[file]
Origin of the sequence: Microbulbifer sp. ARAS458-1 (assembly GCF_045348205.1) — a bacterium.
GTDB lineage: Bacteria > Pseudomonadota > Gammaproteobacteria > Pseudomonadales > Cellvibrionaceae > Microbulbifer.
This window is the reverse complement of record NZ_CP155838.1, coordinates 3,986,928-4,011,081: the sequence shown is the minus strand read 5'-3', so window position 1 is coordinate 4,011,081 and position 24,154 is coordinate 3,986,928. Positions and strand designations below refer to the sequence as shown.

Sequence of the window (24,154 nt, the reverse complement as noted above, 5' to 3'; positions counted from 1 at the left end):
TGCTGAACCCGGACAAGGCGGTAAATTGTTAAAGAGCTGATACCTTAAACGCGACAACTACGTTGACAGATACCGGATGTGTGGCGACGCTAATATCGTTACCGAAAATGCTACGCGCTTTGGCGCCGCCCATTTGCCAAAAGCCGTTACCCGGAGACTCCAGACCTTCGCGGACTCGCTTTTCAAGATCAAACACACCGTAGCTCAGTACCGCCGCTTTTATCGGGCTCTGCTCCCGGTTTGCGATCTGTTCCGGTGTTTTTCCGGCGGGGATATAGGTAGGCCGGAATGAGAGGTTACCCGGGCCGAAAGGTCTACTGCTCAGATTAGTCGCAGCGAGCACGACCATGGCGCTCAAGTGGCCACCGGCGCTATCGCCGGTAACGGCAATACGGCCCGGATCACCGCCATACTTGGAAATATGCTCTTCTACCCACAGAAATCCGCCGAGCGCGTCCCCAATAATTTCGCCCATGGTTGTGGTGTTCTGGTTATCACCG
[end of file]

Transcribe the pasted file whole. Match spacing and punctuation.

Origin of the sequence: Microbulbifer sp. ARAS458-1 (assembly GCF_045348205.1) — a bacterium.
GTDB lineage: Bacteria > Pseudomonadota > Gammaproteobacteria > Pseudomonadales > Cellvibrionaceae > Microbulbifer.
This window is the reverse complement of record NZ_CP155838.1, coordinates 3,986,928-4,011,081: the sequence shown is the minus strand read 5'-3', so window position 1 is coordinate 4,011,081 and position 24,154 is coordinate 3,986,928. Positions and strand designations below refer to the sequence as shown.

Sequence of the window (24,154 nt, the reverse complement as noted above, 5' to 3'; positions counted from 1 at the left end):
TGCTGAACCCGGACAAGGCGGTAAATTGTTAAAGAGCTGATACCTTAAACGCGACAACTACGTTGACAGATACCGGATGTGTGGCGACGCTAATATCGTTACCGAAAATGCTACGCGCTTTGGCGCCGCCCATTTGCCAAAAGCCGTTACCCGGAGACTCCAGACCTTCGCGGACTCGCTTTTCAAGATCAAACACACCGTAGCTCAGTACCGCCGCTTTTATCGGGCTCTGCTCCCGGTTTGCGATCTGTTCCGGTGTTTTTCCGGCGGGGATATAGGTAGGCCGGAATGAGAGGTTACCCGGGCCGAAAGGTCTACTGCTCAGATTAGTCGCAGCGAGCACGACCATGGCGCTCAAGTGGCCACCGGCGCTATCGCCGGTAACGGCAATACGGCCCGGATCACCGCCATACTTGGAAATATGCTCTTCTACCCACAGAAATCCGCCGAGCGCGTCCCCAATAATTTCGCCCATGGTTGTGGTGTTCTGGTTATCACCG